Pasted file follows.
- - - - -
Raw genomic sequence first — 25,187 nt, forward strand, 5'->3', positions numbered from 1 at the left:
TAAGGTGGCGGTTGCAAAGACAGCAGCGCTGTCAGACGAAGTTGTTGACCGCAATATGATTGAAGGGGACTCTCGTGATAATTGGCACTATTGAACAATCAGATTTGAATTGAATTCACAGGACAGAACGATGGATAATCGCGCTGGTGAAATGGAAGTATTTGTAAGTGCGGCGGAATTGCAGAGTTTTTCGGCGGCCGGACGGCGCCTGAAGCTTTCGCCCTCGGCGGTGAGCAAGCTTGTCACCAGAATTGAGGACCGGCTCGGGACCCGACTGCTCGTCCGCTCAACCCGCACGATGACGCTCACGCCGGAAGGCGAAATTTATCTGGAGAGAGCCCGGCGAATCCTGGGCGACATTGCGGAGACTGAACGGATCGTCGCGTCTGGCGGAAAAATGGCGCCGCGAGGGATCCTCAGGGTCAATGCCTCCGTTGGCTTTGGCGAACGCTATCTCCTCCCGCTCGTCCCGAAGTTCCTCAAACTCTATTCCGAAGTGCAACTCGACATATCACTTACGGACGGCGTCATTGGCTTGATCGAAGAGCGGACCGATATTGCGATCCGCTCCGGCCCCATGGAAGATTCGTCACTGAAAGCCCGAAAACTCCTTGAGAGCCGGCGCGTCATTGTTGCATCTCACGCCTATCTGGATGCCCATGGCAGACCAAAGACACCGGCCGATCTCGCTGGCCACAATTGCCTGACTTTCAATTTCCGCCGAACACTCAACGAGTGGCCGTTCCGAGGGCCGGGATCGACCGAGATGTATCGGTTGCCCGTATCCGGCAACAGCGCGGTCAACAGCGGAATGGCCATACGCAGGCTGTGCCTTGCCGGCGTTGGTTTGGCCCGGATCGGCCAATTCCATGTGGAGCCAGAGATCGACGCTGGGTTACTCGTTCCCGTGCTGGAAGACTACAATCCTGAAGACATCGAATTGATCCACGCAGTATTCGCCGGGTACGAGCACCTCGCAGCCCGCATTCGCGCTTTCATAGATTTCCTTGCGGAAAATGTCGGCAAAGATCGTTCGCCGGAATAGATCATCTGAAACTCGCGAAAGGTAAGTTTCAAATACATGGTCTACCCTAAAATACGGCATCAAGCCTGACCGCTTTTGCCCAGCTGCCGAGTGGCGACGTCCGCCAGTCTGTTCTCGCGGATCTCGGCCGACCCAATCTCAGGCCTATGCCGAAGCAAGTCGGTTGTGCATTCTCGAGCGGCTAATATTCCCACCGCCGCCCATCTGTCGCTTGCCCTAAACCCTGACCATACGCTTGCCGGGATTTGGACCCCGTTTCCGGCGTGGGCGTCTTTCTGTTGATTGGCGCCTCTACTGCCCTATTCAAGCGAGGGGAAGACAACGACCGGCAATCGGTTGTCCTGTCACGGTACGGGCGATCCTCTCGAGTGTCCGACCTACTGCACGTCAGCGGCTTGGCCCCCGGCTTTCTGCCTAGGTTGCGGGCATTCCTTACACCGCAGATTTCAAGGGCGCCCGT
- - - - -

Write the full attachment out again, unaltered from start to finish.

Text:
Raw genomic sequence first — 25,187 nt, forward strand, 5'->3', positions numbered from 1 at the left:
TAAGGTGGCGGTTGCAAAGACAGCAGCGCTGTCAGACGAAGTTGTTGACCGCAATATGATTGAAGGGGACTCTCGTGATAATTGGCACTATTGAACAATCAGATTTGAATTGAATTCACAGGACAGAACGATGGATAATCGCGCTGGTGAAATGGAAGTATTTGTAAGTGCGGCGGAATTGCAGAGTTTTTCGGCGGCCGGACGGCGCCTGAAGCTTTCGCCCTCGGCGGTGAGCAAGCTTGTCACCAGAATTGAGGACCGGCTCGGGACCCGACTGCTCGTCCGCTCAACCCGCACGATGACGCTCACGCCGGAAGGCGAAATTTATCTGGAGAGAGCCCGGCGAATCCTGGGCGACATTGCGGAGACTGAACGGATCGTCGCGTCTGGCGGAAAAATGGCGCCGCGAGGGATCCTCAGGGTCAATGCCTCCGTTGGCTTTGGCGAACGCTATCTCCTCCCGCTCGTCCCGAAGTTCCTCAAACTCTATTCCGAAGTGCAACTCGACATATCACTTACGGACGGCGTCATTGGCTTGATCGAAGAGCGGACCGATATTGCGATCCGCTCCGGCCCCATGGAAGATTCGTCACTGAAAGCCCGAAAACTCCTTGAGAGCCGGCGCGTCATTGTTGCATCTCACGCCTATCTGGATGCCCATGGCAGACCAAAGACACCGGCCGATCTCGCTGGCCACAATTGCCTGACTTTCAATTTCCGCCGAACACTCAACGAGTGGCCGTTCCGAGGGCCGGGATCGACCGAGATGTATCGGTTGCCCGTATCCGGCAACAGCGCGGTCAACAGCGGAATGGCCATACGCAGGCTGTGCCTTGCCGGCGTTGGTTTGGCCCGGATCGGCCAATTCCATGTGGAGCCAGAGATCGACGCTGGGTTACTCGTTCCCGTGCTGGAAGACTACAATCCTGAAGACATCGAATTGATCCACGCAGTATTCGCCGGGTACGAGCACCTCGCAGCCCGCATTCGCGCTTTCATAGATTTCCTTGCGGAAAATGTCGGCAAAGATCGTTCGCCGGAATAGATCATCTGAAACTCGCGAAAGGTAAGTTTCAAATACATGGTCTACCCTAAAATACGGCATCAAGCCTGACCGCTTTTGCCCAGCTGCCGAGTGGCGACGTCCGCCAGTCTGTTCTCGCGGATCTCGGCCGACCCAATCTCAGGCCTATGCCGAAGCAAGTCGGTTGTGCATTCTCGAGCGGCTAATATTCCCACCGCCGCCCATCTGTCGCTTGCCCTAAACCCTGACCATACGCTTGCCGGGATTTGGACCCCGTTTCCGGCGTGGGCGTCTTTCTGTTGATTGGCGCCTCTACTGCCCTATTCAAGCGAGGGGAAGACAACGACCGGCAATCGGTTGTCCTGTCACGGTACGGGCGATCCTCTCGAGTGTCCGACCTACTGCACGTCAGCGGCTTGGCCCCCGGCTTTCTGCCTAGGTTGCGGGCATTCCTTACACCGCAGATTTCAAGGGCGCCCGT